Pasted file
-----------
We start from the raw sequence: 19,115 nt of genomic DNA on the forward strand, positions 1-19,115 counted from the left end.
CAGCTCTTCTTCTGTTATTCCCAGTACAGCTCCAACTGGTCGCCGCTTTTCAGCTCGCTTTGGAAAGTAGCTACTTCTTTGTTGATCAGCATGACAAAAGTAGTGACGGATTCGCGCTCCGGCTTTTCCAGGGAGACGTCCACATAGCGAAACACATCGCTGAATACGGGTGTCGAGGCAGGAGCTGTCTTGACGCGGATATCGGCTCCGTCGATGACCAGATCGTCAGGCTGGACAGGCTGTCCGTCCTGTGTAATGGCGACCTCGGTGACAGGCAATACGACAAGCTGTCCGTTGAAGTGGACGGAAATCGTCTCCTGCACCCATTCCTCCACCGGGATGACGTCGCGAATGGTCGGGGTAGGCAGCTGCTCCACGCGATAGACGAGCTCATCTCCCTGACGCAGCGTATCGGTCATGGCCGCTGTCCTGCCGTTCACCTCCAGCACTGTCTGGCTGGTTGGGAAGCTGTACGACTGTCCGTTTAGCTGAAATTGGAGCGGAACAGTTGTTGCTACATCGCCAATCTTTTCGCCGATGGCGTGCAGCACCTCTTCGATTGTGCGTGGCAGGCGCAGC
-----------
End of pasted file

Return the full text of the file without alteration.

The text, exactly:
We start from the raw sequence: 19,115 nt of genomic DNA on the forward strand, positions 1-19,115 counted from the left end.
CAGCTCTTCTTCTGTTATTCCCAGTACAGCTCCAACTGGTCGCCGCTTTTCAGCTCGCTTTGGAAAGTAGCTACTTCTTTGTTGATCAGCATGACAAAAGTAGTGACGGATTCGCGCTCCGGCTTTTCCAGGGAGACGTCCACATAGCGAAACACATCGCTGAATACGGGTGTCGAGGCAGGAGCTGTCTTGACGCGGATATCGGCTCCGTCGATGACCAGATCGTCAGGCTGGACAGGCTGTCCGTCCTGTGTAATGGCGACCTCGGTGACAGGCAATACGACAAGCTGTCCGTTGAAGTGGACGGAAATCGTCTCCTGCACCCATTCCTCCACCGGGATGACGTCGCGAATGGTCGGGGTAGGCAGCTGCTCCACGCGATAGACGAGCTCATCTCCCTGACGCAGCGTATCGGTCATGGCCGCTGTCCTGCCGTTCACCTCCAGCACTGTCTGGCTGGTTGGGAAGCTGTACGACTGTCCGTTTAGCTGAAATTGGAGCGGAACAGTTGTTGCTACATCGCCAATCTTTTCGCCGATGGCGTGCAGCACCTCTTCGATTGTGCGTGGCAGGCGCAGC